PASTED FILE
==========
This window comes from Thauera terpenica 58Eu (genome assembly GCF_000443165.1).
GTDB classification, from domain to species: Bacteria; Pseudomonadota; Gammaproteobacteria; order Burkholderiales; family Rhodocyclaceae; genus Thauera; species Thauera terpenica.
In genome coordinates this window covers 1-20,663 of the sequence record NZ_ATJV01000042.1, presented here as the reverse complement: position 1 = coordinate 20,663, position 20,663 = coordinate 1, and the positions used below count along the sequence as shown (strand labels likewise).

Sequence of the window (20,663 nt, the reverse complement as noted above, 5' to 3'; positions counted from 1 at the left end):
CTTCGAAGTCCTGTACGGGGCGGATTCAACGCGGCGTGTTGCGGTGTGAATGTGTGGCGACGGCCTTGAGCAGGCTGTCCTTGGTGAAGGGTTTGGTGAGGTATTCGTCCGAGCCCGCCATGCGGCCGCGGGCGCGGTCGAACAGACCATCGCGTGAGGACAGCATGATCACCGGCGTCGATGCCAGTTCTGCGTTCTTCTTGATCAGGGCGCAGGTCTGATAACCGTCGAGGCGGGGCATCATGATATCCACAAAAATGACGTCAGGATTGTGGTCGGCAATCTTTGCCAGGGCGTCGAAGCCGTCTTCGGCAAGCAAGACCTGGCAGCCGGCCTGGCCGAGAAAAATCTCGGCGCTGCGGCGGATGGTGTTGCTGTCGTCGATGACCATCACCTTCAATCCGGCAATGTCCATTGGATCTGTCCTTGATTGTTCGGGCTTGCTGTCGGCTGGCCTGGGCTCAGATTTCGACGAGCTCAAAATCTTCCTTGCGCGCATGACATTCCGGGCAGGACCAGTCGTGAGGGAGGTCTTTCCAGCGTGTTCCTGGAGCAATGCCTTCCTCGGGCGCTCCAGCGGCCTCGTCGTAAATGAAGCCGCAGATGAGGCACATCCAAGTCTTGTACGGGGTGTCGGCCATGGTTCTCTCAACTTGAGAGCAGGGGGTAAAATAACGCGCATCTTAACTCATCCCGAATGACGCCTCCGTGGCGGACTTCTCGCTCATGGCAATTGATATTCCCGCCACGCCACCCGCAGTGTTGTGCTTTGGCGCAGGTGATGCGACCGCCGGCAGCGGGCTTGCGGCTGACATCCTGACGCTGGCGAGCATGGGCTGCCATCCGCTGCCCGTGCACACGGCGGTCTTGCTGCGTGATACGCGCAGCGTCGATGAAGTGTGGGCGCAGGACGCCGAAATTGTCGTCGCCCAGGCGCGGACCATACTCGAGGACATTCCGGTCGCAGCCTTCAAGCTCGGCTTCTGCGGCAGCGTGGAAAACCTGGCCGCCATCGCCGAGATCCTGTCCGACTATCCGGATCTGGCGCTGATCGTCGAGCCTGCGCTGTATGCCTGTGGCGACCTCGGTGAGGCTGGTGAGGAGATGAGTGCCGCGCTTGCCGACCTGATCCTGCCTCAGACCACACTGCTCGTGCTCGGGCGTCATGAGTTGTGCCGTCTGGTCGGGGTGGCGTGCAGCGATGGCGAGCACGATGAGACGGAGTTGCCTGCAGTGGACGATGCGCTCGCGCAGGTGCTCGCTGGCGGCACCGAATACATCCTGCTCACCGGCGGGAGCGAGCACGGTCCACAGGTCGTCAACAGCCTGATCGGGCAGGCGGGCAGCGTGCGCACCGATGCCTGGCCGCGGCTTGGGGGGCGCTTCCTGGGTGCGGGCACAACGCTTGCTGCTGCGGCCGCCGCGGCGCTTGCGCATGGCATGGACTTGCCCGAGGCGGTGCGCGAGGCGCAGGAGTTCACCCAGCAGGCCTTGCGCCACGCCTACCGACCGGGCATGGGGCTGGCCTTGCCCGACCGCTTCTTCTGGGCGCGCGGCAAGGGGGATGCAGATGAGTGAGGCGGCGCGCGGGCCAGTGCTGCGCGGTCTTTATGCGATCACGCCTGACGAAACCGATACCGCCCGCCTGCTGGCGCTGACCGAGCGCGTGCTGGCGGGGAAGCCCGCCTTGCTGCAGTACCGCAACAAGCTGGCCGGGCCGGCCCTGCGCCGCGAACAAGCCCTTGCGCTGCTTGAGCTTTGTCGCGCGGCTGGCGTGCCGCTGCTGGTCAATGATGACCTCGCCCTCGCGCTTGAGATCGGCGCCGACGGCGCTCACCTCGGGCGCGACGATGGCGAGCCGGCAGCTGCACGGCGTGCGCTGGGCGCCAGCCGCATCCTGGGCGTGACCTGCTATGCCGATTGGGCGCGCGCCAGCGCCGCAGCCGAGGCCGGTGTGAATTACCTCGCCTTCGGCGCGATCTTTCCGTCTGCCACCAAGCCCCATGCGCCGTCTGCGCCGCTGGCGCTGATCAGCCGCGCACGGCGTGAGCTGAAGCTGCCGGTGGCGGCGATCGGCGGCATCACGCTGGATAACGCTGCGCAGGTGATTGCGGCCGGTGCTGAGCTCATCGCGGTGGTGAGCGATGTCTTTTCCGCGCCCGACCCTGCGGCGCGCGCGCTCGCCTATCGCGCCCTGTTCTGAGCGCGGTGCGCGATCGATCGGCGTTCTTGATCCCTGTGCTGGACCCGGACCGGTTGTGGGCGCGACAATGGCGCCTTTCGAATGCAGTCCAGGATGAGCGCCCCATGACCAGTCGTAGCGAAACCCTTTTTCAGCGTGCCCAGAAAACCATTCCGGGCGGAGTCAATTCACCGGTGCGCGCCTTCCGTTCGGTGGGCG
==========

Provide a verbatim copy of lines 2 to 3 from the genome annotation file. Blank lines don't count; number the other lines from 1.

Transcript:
GTDB classification, from domain to species: Bacteria; Pseudomonadota; Gammaproteobacteria; order Burkholderiales; family Rhodocyclaceae; genus Thauera; species Thauera terpenica.
In genome coordinates this window covers 1-20,663 of the sequence record NZ_ATJV01000042.1, presented here as the reverse complement: position 1 = coordinate 20,663, position 20,663 = coordinate 1, and the positions used below count along the sequence as shown (strand labels likewise).